What to expect working in Emergency Medicine in the NHS

9 Minutes

Have you ever thought about working in emergency medicine in the UK? Perhaps you’re already ...

Have you ever thought about working in emergency medicine in the UK? Perhaps you’re already on the route to doing so, having gained your GMC registration or completed part of the MRCEM exams? If so, you are likely wondering what it entails. As an international medical graduate, a lot of it might seem like a mystery; fortunately, we are here to clarify things for you.

Working in an emergency department looks similar no matter where you are: you provide medical care to people needing urgent attention. That might include treating diseases, allergic reactions, and injuries. Below, we’ll go into the specifics of what it is like to work in emergency medicine for the NHS – particularly for IMGs.

Before reading on you might want to watch this full length interview with Dr Hurdyal who gives the inside story on his journey to the UK and what it’s really like working in ED in the NHS:


Working in emergency medicine in the UK provides a high salary. The basic salary is usually around £40,257 plus uplifts for a junior doctor and £51,017 plus uplifts for a middle grade or registrar equivalent according to the latest NHS Pay Circular, but you can expect to earn between £88,364 and £119,133 per year once you progress to a consultant level position.

To put that into perspective, the average salary in the UK is currently around £30k per year. So, even in the early days of your emergency medicine career, you will earn a very comfortable wage.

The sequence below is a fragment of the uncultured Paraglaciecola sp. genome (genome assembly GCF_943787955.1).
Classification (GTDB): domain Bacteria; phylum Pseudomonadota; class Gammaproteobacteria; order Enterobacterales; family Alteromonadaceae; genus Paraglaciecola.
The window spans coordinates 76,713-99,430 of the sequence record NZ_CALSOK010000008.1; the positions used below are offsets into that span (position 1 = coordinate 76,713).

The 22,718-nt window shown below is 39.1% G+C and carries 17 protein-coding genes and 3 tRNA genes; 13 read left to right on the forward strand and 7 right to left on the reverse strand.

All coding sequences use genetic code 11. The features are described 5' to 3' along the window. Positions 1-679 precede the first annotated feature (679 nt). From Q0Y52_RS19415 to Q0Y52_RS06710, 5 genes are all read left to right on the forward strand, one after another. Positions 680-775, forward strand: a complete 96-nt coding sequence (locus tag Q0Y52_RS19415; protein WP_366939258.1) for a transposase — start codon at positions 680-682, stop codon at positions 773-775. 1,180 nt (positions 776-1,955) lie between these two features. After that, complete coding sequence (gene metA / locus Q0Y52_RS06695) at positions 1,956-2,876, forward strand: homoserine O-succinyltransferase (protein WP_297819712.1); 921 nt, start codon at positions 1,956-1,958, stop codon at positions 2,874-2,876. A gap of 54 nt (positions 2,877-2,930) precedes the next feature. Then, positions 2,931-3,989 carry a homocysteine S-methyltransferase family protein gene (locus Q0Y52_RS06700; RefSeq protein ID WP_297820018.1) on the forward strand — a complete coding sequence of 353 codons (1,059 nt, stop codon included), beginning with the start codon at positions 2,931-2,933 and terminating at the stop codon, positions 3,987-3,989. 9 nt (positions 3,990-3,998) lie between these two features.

What is Expected of You?

What does an average day in the emergency department look like? Here are some of the expectations of emergency medicine doctors:

Providing Excellent Care

Of course, a large part of the job is to provide outstanding care quickly and efficiently. Therefore, you must be organised, even when faced with various challenges and patient presentations.

Interacting with People

It’s not just the patients you’ll be interacting with – you’ll interact with other speciality doctors, nurses, patient relatives, colleagues, and even the police on occasion.

Night Time Work

The emergency department needs to stay open at all hours for obvious reasons, which means you will likely put in some night shifts.

Liaising with Other Doctors

Much of the work will be about liaising with other doctors – sharing critical information about patients and keeping up with the department.

What About Trauma Centres?

It’s common for people to get emergency departments and trauma centres mixed up. Still, they are not the same – if you study to become a doctor in the emergency department, you won’t work in a trauma centre (unless you later train for that).

Trauma centres might be in an emergency department, but often they are separate in the hospital. They deal with more life-threatening, critical injuries, such as significant falls, stab wounds, brain injuries, and severe burns. The injuries are more extreme than those you see in the emergency department. A trauma centre will be filled with surgeons, radiologists, nurses, neurosurgeons, and cardiac surgeons.

As a comparison, the emergency department deals with less extreme injuries and illnesses, such as broken bones.

To work in a trauma centre, you will need to pursue speciality training.

The Pros and Cons of Working in Emergency Medicine